How many meetings have you been to where no decisions were made, no agreements, no next steps, no assigned tasks? A few? A bunch? Most of them? I have attended a lot of meetings over the years. I would say most were run pretty poorly. Just last week, I was in a meeting where there was no leader, no agenda, and no one taking notes. It was no surprise that after and hour the only thing that got done was to schedule another meeting.
Bad meetings kill productivity. Humorist Dave Barry put it best: “If you had to identify, in one word, the reason why the human race has not achieved, and never will achieve, its full potential, that word would be ‘meetings.'”
The good news is that it’s relatively easy to create action-oriented meetings. Just follow these must-dos Continue reading
Over the years, I have had the chance to work with a lot of new employees on their first day. I coordinate new employee orientation so I have witnessed the good, the bad, and the ugly. Some just nail it. They’re receptive, interested, open to new ideas. Some, well…to use an old cliché, start off on the wrong foot. I’ve seen many start a new job unprepared, disengaged, or even bringing a lousy attitude.
I recently welcomed a new employee to the organization and she did all the little things right. She was present, engaging, remembered names, and at the end of day, the team talked about how she was going to add a lot of value to the organization. And then there was the other new employee. He Continue reading
If you’re lucky to get one-on-one meetings with your boss, you need to treat this time as if it was treasure. Even if your boss is not a treasure, this is time when you have his or her full attention. Now is the time to move things forward and advance your career.
To make this meeting productive, it’s important to understand that this is “your” time and you need to own it. Don’t expect your boss to organize these meetings so they are productive. Some will, but most are busy and don’t do the prep work they should. So it’s really up to you to come with an agenda. I f not, you will end up just telling you boss what you did for past two weeks. Or worse, they might do what I use to do as a boss: fill the time by giving you idealistic worldly advice (now I use this blog to give out my idealistic worldly advice).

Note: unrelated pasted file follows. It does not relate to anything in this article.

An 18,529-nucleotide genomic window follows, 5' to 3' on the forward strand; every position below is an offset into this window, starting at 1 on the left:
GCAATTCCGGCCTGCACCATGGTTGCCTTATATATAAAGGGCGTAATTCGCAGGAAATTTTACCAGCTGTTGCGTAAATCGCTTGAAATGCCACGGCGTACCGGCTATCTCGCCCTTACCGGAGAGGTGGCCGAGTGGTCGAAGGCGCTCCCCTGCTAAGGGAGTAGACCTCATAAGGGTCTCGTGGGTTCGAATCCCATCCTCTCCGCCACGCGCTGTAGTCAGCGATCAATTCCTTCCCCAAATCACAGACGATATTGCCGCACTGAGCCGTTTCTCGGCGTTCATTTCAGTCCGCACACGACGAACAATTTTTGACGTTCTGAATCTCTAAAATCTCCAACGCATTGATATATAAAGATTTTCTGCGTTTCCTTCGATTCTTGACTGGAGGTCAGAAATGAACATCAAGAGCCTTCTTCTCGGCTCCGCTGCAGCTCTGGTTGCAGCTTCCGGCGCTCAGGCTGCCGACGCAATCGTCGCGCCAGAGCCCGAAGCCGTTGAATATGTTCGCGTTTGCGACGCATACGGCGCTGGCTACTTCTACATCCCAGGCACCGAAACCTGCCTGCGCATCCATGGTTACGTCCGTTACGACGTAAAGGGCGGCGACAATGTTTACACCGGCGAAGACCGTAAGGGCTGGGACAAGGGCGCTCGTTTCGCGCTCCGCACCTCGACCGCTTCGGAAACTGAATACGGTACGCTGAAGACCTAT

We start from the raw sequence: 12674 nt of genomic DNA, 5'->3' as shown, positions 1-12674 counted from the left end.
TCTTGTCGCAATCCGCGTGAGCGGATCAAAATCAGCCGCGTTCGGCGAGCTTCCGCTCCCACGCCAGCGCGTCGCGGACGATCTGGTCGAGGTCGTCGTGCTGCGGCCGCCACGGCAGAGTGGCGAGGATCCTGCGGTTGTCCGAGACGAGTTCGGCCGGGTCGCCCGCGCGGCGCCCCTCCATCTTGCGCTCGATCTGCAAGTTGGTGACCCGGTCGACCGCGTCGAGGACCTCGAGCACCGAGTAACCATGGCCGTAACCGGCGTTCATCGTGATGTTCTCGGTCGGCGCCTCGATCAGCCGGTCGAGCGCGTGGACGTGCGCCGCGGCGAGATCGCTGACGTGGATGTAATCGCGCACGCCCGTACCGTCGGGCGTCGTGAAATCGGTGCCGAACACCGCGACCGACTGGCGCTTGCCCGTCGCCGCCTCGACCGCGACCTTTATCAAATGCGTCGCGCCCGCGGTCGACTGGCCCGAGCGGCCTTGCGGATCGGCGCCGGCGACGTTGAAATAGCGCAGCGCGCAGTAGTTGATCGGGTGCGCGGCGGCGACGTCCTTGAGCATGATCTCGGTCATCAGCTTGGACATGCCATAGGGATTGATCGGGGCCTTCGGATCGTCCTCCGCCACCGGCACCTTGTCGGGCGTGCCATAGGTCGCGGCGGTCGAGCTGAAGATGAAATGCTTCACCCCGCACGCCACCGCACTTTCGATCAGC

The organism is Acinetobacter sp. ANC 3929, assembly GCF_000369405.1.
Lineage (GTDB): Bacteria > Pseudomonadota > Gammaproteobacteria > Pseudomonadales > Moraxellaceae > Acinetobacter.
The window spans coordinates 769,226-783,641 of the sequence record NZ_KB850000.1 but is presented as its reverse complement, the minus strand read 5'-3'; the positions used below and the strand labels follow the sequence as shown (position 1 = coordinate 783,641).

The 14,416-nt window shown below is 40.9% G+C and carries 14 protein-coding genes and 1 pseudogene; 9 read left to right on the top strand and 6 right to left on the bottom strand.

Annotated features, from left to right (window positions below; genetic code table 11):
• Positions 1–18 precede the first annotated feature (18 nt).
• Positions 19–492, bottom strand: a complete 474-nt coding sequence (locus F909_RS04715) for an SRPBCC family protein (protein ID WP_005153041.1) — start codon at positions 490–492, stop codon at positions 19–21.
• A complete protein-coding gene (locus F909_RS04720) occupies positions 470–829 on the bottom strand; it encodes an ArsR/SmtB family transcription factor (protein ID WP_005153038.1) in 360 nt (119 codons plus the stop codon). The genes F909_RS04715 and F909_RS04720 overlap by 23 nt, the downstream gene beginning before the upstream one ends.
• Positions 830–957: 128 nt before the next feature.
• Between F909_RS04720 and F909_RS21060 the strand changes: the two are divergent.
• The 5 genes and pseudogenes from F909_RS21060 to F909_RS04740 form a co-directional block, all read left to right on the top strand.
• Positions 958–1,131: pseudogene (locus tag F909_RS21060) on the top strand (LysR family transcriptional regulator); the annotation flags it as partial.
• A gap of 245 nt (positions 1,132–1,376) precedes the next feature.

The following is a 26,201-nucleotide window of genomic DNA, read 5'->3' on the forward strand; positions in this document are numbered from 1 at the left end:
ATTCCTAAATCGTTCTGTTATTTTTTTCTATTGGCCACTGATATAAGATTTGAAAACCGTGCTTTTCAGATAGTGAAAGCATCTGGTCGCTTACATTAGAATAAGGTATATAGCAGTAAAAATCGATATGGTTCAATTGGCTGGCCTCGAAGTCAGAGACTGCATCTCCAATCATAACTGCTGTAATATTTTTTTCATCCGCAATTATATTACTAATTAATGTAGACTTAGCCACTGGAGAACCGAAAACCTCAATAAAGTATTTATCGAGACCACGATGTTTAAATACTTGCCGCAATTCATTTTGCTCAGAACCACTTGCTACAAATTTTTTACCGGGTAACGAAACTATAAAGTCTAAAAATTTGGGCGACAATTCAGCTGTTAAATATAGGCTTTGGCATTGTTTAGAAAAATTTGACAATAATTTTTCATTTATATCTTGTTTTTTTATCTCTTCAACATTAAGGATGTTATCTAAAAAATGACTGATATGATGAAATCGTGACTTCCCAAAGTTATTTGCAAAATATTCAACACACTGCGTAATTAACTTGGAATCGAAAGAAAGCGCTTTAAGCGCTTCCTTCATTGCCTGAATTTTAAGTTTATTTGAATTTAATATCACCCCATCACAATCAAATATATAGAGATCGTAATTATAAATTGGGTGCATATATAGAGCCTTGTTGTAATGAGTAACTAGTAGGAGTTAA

To maximize this time, do some prep work , and come up with an agenda. Be focused during the meeting, and follow-up. Here’s the breakdown:
So your boss sends you an email asking: “Do you have time this afternoon to chat?” If, in this scenario you simply reply and say “sure,” and aren’t worried about what she wants to talk about, you can probably stop reading this post. If you reply and say “sure,” and then break out in a sweat, you probably should keep reading. If you say “sure,” and then become absolutely convinced she’s going to fire you, you will have to collect unemployment, and be forced to move in with your parents, then this post is for you.
We all worry, but some more than others. It wasn’t too long ago when my own worries totally owned me. I would be going about my day and then something would trigger an anxious thought, and my mind would tell me a crazy story. I remember hearing a Bob Marley song on the radio and remembering Continue reading